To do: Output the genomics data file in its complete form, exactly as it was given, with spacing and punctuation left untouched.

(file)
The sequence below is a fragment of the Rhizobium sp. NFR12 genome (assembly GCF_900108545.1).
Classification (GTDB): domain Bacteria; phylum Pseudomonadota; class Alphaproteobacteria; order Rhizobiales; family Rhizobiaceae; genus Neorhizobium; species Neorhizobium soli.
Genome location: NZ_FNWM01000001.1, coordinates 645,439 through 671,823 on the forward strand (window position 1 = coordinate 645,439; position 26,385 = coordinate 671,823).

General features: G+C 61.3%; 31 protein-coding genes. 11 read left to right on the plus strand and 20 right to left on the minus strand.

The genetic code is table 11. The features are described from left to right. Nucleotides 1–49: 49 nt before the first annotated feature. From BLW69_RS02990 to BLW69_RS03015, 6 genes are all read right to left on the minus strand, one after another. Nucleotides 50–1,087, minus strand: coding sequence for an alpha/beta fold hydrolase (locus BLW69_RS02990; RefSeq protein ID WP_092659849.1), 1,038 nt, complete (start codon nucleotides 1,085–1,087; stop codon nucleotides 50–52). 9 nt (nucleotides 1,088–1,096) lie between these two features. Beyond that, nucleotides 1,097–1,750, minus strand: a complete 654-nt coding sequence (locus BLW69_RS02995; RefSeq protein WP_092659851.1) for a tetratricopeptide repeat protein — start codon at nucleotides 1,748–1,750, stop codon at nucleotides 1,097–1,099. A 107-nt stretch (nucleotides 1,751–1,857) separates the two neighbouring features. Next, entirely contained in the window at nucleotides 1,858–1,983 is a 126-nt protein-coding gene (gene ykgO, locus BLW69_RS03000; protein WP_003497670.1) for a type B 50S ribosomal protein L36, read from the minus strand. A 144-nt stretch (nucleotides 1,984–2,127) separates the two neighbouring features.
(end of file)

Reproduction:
The sequence below is a fragment of the Rhizobium sp. NFR12 genome (assembly GCF_900108545.1).
Classification (GTDB): domain Bacteria; phylum Pseudomonadota; class Alphaproteobacteria; order Rhizobiales; family Rhizobiaceae; genus Neorhizobium; species Neorhizobium soli.
Genome location: NZ_FNWM01000001.1, coordinates 645,439 through 671,823 on the forward strand (window position 1 = coordinate 645,439; position 26,385 = coordinate 671,823).

General features: G+C 61.3%; 31 protein-coding genes. 11 read left to right on the plus strand and 20 right to left on the minus strand.

The genetic code is table 11. The features are described from left to right. Nucleotides 1–49: 49 nt before the first annotated feature. From BLW69_RS02990 to BLW69_RS03015, 6 genes are all read right to left on the minus strand, one after another. Nucleotides 50–1,087, minus strand: coding sequence for an alpha/beta fold hydrolase (locus BLW69_RS02990; RefSeq protein ID WP_092659849.1), 1,038 nt, complete (start codon nucleotides 1,085–1,087; stop codon nucleotides 50–52). 9 nt (nucleotides 1,088–1,096) lie between these two features. Beyond that, nucleotides 1,097–1,750, minus strand: a complete 654-nt coding sequence (locus BLW69_RS02995; RefSeq protein WP_092659851.1) for a tetratricopeptide repeat protein — start codon at nucleotides 1,748–1,750, stop codon at nucleotides 1,097–1,099. A 107-nt stretch (nucleotides 1,751–1,857) separates the two neighbouring features. Next, entirely contained in the window at nucleotides 1,858–1,983 is a 126-nt protein-coding gene (gene ykgO, locus BLW69_RS03000; protein WP_003497670.1) for a type B 50S ribosomal protein L36, read from the minus strand. A 144-nt stretch (nucleotides 1,984–2,127) separates the two neighbouring features.